I'm active on Instagram and Twitter quite a lot, and I browse other social media platforms regularly. On these platforms, I follow and interact with a lot of writers from all walks of life, at all stages in their writing journey. Some have already forged fantastic careers out of their writing, while others have just started out posting their first drafts on Wattpad. I love following writers online, but every time I click onto another writer's profile and see the phrase 'aspiring writer' sitting there in their bio, I cringe and die a little inside. This is usually because I know straight off that this person has actually written something, and this, in fact, makes them a writer. A writer. Just a writer. No 'aspiring' tagged onto the title. Nothing else.
IF YOU WRITE ANYTHING AT ALL, YOU ARE A WRITER.
I can't make it any clearer than that. When you aspire to do something, it means you haven't done it already. Most of the time, if you've made the decision to put 'aspiring writer' in your bio, you have written something but you're probably not confident enough in owning your identity just yet. I can totally understand that.
For all of the support and love the writing community shares online, it can feel like a very closed community to a newbie, and one that isn't immediately easy to break into.
If you're just starting out in your writing journey, or you're just beginning to make it public for the first time after years of closet writing, it can feel so daunting to see so many writers with huge online followings and massive successes that you automatically place yourself beneath them, consciously or not. It's the imposter syndrome creeping in. And damn, it's difficult to feel truly confident in your abilities when you don't have a strong support network online, especially when it feels like everybody else has an established community rooting for them already.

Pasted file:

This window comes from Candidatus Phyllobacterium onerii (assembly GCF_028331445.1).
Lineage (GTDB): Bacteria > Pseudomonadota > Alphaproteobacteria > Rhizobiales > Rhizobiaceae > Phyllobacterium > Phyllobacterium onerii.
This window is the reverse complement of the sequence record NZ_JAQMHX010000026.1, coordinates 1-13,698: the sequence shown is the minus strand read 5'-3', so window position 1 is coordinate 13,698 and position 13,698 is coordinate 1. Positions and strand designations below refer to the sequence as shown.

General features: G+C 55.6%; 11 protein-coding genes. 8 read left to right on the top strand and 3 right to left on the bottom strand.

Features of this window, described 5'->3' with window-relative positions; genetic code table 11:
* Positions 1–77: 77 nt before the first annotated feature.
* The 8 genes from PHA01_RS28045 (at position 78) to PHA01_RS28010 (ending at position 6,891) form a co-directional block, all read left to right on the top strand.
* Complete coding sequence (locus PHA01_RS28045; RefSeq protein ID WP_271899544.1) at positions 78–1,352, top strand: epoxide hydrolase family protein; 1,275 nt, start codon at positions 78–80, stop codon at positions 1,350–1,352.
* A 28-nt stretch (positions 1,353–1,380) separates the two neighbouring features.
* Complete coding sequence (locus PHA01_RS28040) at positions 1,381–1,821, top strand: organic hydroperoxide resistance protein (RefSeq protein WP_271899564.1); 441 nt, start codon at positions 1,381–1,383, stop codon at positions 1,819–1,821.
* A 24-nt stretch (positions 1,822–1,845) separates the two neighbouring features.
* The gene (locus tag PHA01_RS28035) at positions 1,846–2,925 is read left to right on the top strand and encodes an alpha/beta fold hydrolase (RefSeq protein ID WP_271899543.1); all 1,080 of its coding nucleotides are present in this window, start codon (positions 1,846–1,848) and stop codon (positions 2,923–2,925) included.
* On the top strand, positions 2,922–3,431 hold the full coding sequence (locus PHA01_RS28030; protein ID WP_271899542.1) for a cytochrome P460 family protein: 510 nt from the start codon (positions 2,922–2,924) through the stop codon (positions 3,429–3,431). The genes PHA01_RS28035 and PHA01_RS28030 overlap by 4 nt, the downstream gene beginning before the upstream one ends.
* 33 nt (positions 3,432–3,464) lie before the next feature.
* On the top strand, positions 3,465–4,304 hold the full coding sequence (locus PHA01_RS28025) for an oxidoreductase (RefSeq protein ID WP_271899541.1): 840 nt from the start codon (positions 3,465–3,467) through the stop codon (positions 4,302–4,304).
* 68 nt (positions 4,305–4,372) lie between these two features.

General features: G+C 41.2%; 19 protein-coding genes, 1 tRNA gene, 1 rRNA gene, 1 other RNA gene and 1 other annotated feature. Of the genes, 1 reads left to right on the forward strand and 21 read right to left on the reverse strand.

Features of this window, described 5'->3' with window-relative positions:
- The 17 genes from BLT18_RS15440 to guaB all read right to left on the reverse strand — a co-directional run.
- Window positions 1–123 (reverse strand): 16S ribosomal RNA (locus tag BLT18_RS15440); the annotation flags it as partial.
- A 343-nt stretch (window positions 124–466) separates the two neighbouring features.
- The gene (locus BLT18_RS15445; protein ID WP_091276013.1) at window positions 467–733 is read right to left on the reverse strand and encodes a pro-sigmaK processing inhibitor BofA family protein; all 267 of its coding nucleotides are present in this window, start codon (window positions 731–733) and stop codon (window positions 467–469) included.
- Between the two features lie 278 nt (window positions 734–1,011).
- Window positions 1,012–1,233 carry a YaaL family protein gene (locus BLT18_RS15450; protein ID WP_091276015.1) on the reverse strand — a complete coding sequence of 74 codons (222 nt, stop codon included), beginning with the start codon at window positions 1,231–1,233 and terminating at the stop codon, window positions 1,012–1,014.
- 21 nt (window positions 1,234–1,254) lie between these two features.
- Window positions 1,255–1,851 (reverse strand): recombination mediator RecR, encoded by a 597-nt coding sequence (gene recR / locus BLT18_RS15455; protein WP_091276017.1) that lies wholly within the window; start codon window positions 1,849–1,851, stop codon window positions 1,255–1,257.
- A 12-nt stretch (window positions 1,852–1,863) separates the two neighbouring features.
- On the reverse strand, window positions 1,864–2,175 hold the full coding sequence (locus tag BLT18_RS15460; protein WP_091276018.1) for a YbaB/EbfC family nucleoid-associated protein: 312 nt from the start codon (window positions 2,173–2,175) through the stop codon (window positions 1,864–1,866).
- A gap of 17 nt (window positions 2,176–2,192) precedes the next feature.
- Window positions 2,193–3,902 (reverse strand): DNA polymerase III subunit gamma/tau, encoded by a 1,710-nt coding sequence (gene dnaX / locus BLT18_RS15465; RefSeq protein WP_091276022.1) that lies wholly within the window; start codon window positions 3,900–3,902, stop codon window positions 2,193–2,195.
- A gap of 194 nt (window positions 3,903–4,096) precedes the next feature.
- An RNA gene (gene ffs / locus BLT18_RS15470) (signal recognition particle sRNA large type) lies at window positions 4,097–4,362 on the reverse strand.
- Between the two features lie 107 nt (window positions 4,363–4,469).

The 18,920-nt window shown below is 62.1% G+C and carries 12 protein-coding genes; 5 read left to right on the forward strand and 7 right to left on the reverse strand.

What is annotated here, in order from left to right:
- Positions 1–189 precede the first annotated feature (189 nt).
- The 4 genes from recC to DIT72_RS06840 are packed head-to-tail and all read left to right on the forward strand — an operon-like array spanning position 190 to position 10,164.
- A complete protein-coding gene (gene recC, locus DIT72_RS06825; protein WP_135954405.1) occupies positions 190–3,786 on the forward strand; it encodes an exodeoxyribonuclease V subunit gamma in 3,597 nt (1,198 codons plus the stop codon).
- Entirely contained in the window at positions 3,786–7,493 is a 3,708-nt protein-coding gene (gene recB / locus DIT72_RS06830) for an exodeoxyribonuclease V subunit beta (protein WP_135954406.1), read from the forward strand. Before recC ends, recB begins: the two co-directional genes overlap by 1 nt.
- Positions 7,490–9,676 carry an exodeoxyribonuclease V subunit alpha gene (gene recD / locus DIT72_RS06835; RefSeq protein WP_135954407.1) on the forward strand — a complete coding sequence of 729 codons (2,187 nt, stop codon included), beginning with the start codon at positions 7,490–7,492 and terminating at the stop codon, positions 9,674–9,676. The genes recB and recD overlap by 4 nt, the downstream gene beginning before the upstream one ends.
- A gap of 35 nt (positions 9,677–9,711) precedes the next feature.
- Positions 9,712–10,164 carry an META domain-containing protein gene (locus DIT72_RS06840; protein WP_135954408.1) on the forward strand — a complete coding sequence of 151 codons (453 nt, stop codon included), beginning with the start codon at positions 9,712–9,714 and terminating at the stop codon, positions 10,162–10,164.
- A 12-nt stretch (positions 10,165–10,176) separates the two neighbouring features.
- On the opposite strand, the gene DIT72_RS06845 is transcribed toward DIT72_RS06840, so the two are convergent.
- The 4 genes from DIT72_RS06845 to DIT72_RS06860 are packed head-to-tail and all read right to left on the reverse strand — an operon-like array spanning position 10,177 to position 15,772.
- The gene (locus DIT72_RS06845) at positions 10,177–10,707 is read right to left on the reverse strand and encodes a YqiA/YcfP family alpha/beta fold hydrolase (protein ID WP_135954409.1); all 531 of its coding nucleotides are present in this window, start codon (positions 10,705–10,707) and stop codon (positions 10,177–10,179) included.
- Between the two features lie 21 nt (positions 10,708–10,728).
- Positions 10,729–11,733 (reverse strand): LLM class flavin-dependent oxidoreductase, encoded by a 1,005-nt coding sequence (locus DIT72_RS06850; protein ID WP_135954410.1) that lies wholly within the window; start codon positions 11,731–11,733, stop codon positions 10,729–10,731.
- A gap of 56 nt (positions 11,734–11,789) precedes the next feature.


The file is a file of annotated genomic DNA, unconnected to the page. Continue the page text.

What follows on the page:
I can relate to this entirely, but I just want to remind you of the fact that every single writer you're in awe of on social media, whether it's their huge list of engaged followers, or simply the successes they've had throughout their career—they all started in the same position as you. Maybe they considered themselves only an aspiring writer, too, even if they knew inside—like you do—that they really weren't aspiring at all; they were doing.
Owning Your Identity
It takes time to build up a following, and probably even more time to build confidence in your abilities, but adding a tag like 'aspiring writer' in your bio only serves to distance you even further from the community you are entitled to be a part of.
So, shout it from the rooftops: BE BRAVE. IF YOU WRITE, TELL PEOPLE THAT YOU WRITE. If you're posting a book on Wattpad, link to it on your social media; if you've self-published a book and it's available to buy on Amazon, advertise it more than once.
It really doesn't matter what level of the game you're at—if you have written, or are writing, anything at all, step into your identity, take a deep breath, and ditch the 'aspiring' tag. Nobody is going to tell you that you aren't a writer.
You are a writer. You write. You will continue to write. Hello, this is your identity speaking: IT'S TIME TO LET ME OUT!!
(Did you know, every week on Sundays, I host a different author interview on my blog? It's free to take part, and a worthwhile promotional opportunity. Maybe it's the confidence boost you need to step into your identity entirely? If you'd like to be featured, please complete the interview form available here, or email me at email@example.com for the full list of questions!)